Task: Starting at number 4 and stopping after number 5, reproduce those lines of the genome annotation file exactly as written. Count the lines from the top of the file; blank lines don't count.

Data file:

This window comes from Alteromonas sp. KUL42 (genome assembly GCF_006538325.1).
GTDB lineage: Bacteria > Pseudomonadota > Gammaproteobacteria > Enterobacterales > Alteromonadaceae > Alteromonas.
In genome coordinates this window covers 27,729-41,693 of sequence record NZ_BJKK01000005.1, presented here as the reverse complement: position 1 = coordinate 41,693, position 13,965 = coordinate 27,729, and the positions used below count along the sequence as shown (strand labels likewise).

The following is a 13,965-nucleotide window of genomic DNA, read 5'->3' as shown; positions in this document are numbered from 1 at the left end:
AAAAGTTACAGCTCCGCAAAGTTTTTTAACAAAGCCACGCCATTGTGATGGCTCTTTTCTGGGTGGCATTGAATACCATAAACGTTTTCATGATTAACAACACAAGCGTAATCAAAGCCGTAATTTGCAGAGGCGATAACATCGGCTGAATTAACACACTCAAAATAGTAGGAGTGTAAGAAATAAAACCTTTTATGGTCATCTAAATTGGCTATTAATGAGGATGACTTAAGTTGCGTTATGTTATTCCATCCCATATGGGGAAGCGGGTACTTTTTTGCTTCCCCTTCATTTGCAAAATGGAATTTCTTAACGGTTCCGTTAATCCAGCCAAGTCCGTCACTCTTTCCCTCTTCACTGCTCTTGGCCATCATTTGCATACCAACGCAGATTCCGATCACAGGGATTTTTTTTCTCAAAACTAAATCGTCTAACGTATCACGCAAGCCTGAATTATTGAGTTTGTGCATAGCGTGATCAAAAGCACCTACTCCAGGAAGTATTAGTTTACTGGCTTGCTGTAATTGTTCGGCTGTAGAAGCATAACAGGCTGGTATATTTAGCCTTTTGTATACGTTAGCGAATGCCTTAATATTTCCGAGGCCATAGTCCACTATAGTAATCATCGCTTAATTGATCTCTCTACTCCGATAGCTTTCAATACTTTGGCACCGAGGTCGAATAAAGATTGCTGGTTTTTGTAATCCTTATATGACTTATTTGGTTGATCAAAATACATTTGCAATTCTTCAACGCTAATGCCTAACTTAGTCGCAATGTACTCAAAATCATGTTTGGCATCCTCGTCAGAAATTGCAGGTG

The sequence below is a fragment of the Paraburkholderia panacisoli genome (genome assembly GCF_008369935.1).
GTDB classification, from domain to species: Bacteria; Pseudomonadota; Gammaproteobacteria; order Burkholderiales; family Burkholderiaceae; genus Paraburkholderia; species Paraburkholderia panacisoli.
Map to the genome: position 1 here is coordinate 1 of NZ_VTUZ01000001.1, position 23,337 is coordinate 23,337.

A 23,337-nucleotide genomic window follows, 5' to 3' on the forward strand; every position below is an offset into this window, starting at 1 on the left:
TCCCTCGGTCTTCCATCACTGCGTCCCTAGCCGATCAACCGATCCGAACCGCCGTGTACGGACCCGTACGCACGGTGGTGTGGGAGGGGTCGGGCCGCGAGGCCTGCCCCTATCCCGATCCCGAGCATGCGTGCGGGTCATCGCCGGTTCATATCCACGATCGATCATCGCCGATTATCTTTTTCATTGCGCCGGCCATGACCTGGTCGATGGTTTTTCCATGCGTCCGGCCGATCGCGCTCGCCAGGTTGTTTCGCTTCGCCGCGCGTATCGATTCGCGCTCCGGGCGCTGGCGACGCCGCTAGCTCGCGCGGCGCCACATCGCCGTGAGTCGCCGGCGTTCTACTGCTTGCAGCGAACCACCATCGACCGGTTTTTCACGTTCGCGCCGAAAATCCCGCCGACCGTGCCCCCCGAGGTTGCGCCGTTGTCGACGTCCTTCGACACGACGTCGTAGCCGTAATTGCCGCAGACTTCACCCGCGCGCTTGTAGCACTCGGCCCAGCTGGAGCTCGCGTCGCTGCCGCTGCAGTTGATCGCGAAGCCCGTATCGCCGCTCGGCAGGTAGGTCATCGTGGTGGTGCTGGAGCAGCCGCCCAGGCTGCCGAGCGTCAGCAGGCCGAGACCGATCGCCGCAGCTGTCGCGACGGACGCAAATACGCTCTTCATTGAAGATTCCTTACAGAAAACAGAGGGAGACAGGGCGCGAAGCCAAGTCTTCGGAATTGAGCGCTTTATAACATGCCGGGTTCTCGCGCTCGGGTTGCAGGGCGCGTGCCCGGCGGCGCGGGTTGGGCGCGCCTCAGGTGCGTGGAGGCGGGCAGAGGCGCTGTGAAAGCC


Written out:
The following is a 13,965-nucleotide window of genomic DNA, read 5'->3' as shown; positions in this document are numbered from 1 at the left end:
AAAAGTTACAGCTCCGCAAAGTTTTTTAACAAAGCCACGCCATTGTGATGGCTCTTTTCTGGGTGGCATTGAATACCATAAACGTTTTCATGATTAACAACACAAGCGTAATCAAAGCCGTAATTTGCAGAGGCGATAACATCGGCTGAATTAACACACTCAAAATAGTAGGAGTGTAAGAAATAAAACCTTTTATGGTCATCTAAATTGGCTATTAATGAGGATGACTTAAGTTGCGTTATGTTATTCCATCCCATATGGGGAAGCGGGTACTTTTTTGCTTCCCCTTCATTTGCAAAATGGAATTTCTTAACGGTTCCGTTAATCCAGCCAAGTCCGTCACTCTTTCCCTCTTCACTGCTCTTGGCCATCATTTGCATACCAACGCAGATTCCGATCACAGGGATTTTTTTTCTCAAAACTAAATCGTCTAACGTATCACGCAAGCCTGAATTATTGAGTTTGTGCATAGCGTGATCAAAAGCACCTACTCCAGGAAGTATTAGTTTACTGGCTTGCTGTAATTGTTCGGCTGTAGAAGCATAACAGGCTGGTATATTTAGCCTTTTGTATACGTTAGCGAATGCCTTAATATTTCCGAGGCCATAGTCCACTATAGTAATCATCGCTTAATTGATCTCTCTACTCCGATAGCTTTCAATACTTTGGCACCGAGGTCGAATAAAGATTGCTGGTTTTTGTAATCCTTATATGACTTATTTGGTTGATCAAAATACATTTGCAATTCTTCAACGCTAATGCCTAACTTAGTCGCAATGTACTCAAAATCATGTTTGGCATCCTCGTCAGAAATTGCAGGTG